This being a crucial point, one of the most misunderstood areas of people’s plan is health care. Health isn’t something you can really plan for. Your situation can change. I may have children. My children may have matriculated away. I may have drug costs. I may have my own business now. I may be in a public company. All of those situations change the coverage that you should have and being able to navigate hundreds of different plans on your own is very daunting because the plans also change.
Plans change a little bit from year to year. So that’s why you really do need to look at it every year. We tell all our clients it takes an hour a year to sit down and look at one of the most important things in your financial portfolio, your health insurance. It can cost you a lot of extra money if you make some of the wrong choices.
So, again, for any broker the cost is free. The cost of the plan doesn’t change and regardless of using a broker, you’ll pay that insurance plan cost. Brokers get paid on the back end by the insurance companies, so it’s free service to all the clients.
Public vs. Private Markets
With public and private markets, how do your services apply? Does it apply to both?
As brokers, we can work on and off the market. Again, there’s no fee for either service on either side, but that’s the advantage of using a broker. We have access to, usually, all the plans that are available in that state. As HealthMarkets agents, we have a certain reputation that we uphold. We only use reputable carriers. So you’re not going to get any kind of dodgy insurance, but you will have access to things that you might not even have known were available.
A lot of people don’t know about non-qualified plans, and those are great options for people who are very healthy. They don’t take any expensive medications and they might go to the doctor once or twice a year. They can save themselves a lot of money by switching to a non-qualified plan.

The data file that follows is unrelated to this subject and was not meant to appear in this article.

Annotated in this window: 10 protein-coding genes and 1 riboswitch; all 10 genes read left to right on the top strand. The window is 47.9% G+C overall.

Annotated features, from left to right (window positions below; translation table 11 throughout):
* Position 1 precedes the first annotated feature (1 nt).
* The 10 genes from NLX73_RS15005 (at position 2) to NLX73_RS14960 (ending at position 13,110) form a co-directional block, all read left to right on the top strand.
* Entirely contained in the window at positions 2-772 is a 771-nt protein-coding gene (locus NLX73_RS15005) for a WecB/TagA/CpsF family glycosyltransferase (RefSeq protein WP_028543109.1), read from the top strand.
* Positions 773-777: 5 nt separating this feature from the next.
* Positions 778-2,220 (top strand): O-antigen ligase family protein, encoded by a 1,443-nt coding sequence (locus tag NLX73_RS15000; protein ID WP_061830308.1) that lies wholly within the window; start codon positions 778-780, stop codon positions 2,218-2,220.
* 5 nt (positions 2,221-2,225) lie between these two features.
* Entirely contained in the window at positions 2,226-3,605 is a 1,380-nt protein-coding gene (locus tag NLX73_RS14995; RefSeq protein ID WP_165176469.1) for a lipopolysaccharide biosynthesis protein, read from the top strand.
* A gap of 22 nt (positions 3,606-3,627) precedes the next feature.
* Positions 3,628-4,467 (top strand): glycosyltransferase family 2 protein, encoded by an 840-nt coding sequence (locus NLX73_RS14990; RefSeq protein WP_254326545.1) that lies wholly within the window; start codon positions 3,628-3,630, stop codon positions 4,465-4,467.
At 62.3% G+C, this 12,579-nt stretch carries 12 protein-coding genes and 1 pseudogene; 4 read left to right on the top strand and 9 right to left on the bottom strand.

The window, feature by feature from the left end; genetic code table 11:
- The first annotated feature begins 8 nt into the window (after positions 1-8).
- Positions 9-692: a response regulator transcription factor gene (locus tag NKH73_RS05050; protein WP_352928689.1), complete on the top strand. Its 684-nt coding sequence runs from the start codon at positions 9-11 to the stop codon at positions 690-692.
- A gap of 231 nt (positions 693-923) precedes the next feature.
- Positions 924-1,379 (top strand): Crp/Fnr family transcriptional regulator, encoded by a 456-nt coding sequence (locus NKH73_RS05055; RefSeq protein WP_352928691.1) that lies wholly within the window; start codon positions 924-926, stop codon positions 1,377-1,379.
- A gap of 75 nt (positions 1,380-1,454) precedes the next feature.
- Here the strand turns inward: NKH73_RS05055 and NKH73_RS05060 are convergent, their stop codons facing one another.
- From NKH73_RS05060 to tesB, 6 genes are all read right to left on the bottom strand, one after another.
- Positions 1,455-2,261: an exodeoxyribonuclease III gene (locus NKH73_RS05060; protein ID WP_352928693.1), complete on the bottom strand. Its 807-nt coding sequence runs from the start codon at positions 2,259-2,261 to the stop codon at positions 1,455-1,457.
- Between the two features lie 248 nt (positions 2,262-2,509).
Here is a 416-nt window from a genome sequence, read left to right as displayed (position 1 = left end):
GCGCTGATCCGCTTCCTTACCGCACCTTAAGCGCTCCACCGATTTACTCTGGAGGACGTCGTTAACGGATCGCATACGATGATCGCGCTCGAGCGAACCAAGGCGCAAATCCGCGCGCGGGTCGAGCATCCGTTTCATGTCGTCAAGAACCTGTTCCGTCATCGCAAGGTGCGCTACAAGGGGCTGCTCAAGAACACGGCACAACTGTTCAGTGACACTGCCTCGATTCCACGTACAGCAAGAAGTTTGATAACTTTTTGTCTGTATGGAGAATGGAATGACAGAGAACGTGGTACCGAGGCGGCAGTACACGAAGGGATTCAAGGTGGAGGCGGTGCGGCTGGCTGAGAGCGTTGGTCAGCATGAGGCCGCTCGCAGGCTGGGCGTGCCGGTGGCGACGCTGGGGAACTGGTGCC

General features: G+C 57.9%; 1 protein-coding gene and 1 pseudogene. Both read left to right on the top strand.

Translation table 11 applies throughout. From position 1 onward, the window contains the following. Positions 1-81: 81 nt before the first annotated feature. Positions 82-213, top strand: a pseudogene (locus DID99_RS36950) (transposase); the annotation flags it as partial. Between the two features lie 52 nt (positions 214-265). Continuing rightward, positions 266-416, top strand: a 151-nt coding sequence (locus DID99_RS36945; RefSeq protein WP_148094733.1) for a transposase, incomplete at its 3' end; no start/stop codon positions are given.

In full disclosure, since you’ve helped me with my own insurance, I think I save around six thousand dollars a year, maybe more. I think it’s five or six hundred dollars a month by switching over. And I would have never known that it was even an option because I just figured, he’s got to go with whatever publicly is there. It’s extremely valuable. I’ve seen the benefit of it.
You can help transcend the public/private divide and get into what the situation is. As mentioned, starting with that situation analysis and then building out whatever is the most beneficial, affordable option for people.
As we discussed, plans change every year. Someone might need surgery and then you need to make a change to your plan. Or somebody is going to have a baby or whatever it might be. All of those little life events and things make big differences. So, it does help to look at it every year.
Right now, do you also help with this kind of business, like if someone owns a business and you’re trying to construct the HealthMarkets for the actual business, health insurance as well? Or is it only personal?